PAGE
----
• 10. 10<br />
  • 11. 11<br />
  • 12. 2. The Research Project<br />12<br />
  • 13. Research questions<br />How can online interventions scale to the population level?<br />With such high attrition, what can be done to improve intervention efficacy?<br />How do you design an online health intervention? <br />Which psychological architectures work best?<br />13<br />
  • 14. Challenges<br /><ul><li>Few studies of voluntary behaviours, as most dealt with chronic disease management
  • 15. No magic list of psychological design
  • 16. Traditional one-way communication models only partially describe online communications, which is increasingly two-way</li></ul>14<br />
  • 17. Solutions<br /><ul><li>Communication-base Influence Components Model (CBICM)</li></ul>Psychological architectures<br />One or two-way communications<br /><ul><li>Meta-analysis (what’s meta-analysis?)</li></ul> Psychology<br /> Adherence<br />15<br />
  • 18. 3. Communication-based Influence Components Model (CBICM)<br />16<br />
  • 19. There is no “one size fits all” taxonomy to describe online interventions<br />Stages of change <br />Cialdini <br />CAPTOLOGY <br />Community-based social marketing <br />Evidence-based behavioural medicine<br />Learning Theories/Behaviourism <br />Social Cognitive Theory<br />Theory of Reasoned Action/Planned Behaviour<br />And many more....<br />17<br />
  • 20. One-Way: one-to-one, one-to-many<br />CUGELMAN, B., THELWALL, M., & DAWES, P. (2009) Communication-based influence components model. Paper presented at the Persuasive 2009, Claremont.<br />
  • 21. Two-Way: one-with-one<br />CUGELMAN, B., THELWALL, M., & DAWES, P. (2009) Communication-based influence components model. Paper presented at the Persuasive 2009, Claremont.<br />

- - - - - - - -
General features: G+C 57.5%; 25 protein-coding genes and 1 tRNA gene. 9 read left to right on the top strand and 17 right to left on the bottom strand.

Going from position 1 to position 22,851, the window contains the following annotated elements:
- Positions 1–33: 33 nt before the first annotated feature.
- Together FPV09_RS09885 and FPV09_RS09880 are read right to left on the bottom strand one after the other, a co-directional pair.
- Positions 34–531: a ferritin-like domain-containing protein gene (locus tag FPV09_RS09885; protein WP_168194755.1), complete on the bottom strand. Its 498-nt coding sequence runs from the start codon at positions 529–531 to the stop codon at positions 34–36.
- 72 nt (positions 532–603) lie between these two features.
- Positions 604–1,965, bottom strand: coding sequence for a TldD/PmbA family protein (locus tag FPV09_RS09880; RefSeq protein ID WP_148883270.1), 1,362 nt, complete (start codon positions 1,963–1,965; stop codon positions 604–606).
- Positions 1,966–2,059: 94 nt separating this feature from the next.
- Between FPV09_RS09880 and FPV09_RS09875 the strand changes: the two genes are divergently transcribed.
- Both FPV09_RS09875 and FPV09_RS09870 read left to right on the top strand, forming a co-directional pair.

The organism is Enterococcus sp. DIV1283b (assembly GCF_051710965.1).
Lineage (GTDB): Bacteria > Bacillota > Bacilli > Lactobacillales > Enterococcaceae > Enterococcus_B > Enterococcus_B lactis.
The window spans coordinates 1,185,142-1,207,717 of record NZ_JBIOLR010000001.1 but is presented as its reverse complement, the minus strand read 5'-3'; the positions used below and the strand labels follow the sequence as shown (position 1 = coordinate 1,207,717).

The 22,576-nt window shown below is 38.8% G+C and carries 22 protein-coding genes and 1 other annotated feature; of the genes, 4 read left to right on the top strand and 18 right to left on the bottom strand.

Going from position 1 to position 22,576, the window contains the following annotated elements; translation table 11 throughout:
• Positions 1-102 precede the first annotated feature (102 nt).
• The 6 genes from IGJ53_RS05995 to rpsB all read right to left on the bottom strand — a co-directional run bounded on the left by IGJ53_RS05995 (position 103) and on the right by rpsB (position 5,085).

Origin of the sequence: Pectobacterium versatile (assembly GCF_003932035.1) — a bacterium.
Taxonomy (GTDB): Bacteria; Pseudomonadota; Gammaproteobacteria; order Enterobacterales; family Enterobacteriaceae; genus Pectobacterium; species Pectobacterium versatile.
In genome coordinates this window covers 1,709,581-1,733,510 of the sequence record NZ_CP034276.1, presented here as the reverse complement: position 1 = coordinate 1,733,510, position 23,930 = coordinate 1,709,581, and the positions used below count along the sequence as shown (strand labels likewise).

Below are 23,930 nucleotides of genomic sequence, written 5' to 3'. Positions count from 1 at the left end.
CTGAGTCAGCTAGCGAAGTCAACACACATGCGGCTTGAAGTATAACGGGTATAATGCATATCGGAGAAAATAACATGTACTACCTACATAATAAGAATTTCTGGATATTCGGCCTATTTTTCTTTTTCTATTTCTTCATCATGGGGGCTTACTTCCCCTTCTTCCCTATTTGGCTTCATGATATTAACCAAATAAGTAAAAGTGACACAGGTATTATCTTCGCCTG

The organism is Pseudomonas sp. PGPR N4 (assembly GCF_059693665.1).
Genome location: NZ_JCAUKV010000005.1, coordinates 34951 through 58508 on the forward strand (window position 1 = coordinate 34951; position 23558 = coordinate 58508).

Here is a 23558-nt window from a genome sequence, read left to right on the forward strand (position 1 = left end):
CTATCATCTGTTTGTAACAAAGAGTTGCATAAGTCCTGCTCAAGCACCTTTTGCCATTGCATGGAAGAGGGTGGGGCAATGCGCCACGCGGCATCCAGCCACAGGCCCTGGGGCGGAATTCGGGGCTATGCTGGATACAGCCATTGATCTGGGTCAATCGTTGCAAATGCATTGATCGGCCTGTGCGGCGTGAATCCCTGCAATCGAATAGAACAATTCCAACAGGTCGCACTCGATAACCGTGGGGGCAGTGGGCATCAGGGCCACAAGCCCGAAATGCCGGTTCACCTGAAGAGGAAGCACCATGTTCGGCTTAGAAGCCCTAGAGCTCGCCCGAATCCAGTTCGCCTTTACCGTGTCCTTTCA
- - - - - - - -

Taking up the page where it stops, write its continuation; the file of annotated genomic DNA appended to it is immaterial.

• 22. Mass/Interpersonal Divide<br />CUGELMAN, B., THELWALL, M., & DAWES, P. (2009) Communication-based influence components model. Paper presented at the Persuasive 2009, Claremont.<br />
  • 23. Mass-Interpersonal Communication<br />CUGELMAN, B., THELWALL, M., & DAWES, P. (2009) Communication-based influence components model. Paper presented at the Persuasive 2009, Claremont.<br />
  • 24. Communication-based Influence Components Model (CBICM)<br />A framework to describe the psychology of interventions<br />CUGELMAN, B., THELWALL, M., & DAWES, P. (2009) Communication-based influence components model. Paper presented at the Persuasive 2009, Claremont.<br />
  • 25. 4. The Study<br />23<br />
  • 26. The Meta-Analysis<br /><ul><li>Searched five databases + grey literature
  • 27. Obtained 1,271 results
  • 28. Retrieved 95 full text studies
  • 29. Selected 31</li></ul>Primary analysis: 30 interventions from 29 studies (N=17,524)<br />
  • 30. 25<br />
  • 31. Effect Sizes<br />Overall: d=.194, p=.000, k=30 <br />d<br />
  • 32. Effect Size by Intervention Duration<br />d<br />
  • 33. Dose: Adherence over Time<br />28<br />
  • 34. Dose: Three Variables<br />Intervention<br />Adherence<br />COR r=.240, p<.000, k=9<br />COR r=.37, p<.000, k=5<br />MR r=.455, p=.109, k=13<br />Study<br />Adherence<br />Outcome<br />Effect Size<br />MR r=.481, p=.006, k=28<br />COR: Correlation effect size<br />MR: Meta-regression estimate<br />
  • 35. Relative Influence Components and Outcomes<br />
  • 36. CBICM<br />
  • 37. Intervention Message<br />
  • 38. Audience Interpreter<br />
  • 39. Looking Forward<br /><ul><li>CBICM to help build future systems (and social media engagement)
  • 40. Mass-interpersonal public health campaigns
  • 41. State eHealth</li></ul>34<br />
  • 42. Study Credits<br />First comprehensive meta-analysis on the psychological design of online interventions<br /><ul><li>CBICM in 2009: CUGELMAN, B., THELWALL, M., & DAWES, P. (2009) Communication-based influence components model. Paper presented at the Persuasive 2009, Claremont.
  • 43. 1st published Jan 2010 : CUGELMAN, B. (2010) Online social marketing: Website factors in behavioural change. University of Wolverhampton, Wolverhampton.
  • 44. 2nd extended publication in 2011: CUGELMAN, B., THELWALL, M., & DAWES, P. (2011, forthcoming) Online interventions for social marketing health behaviour change campaigns: A meta-analysis of psychological architectures and adherence factors. Journal of Medical Internet Research. (Get a pre-publication copy at www.cugelman.com) </li></ul>35<br />
  • 45. Thank You<br />Brian Cugelman, PhD<br />Phone: +1 (416) 921-2055<br />brian@alterspark.com<br />Get in touch<br />@AlterSpark alterspark alterspark alterspark<br />www.AlterSpark.com<br />36<br />

×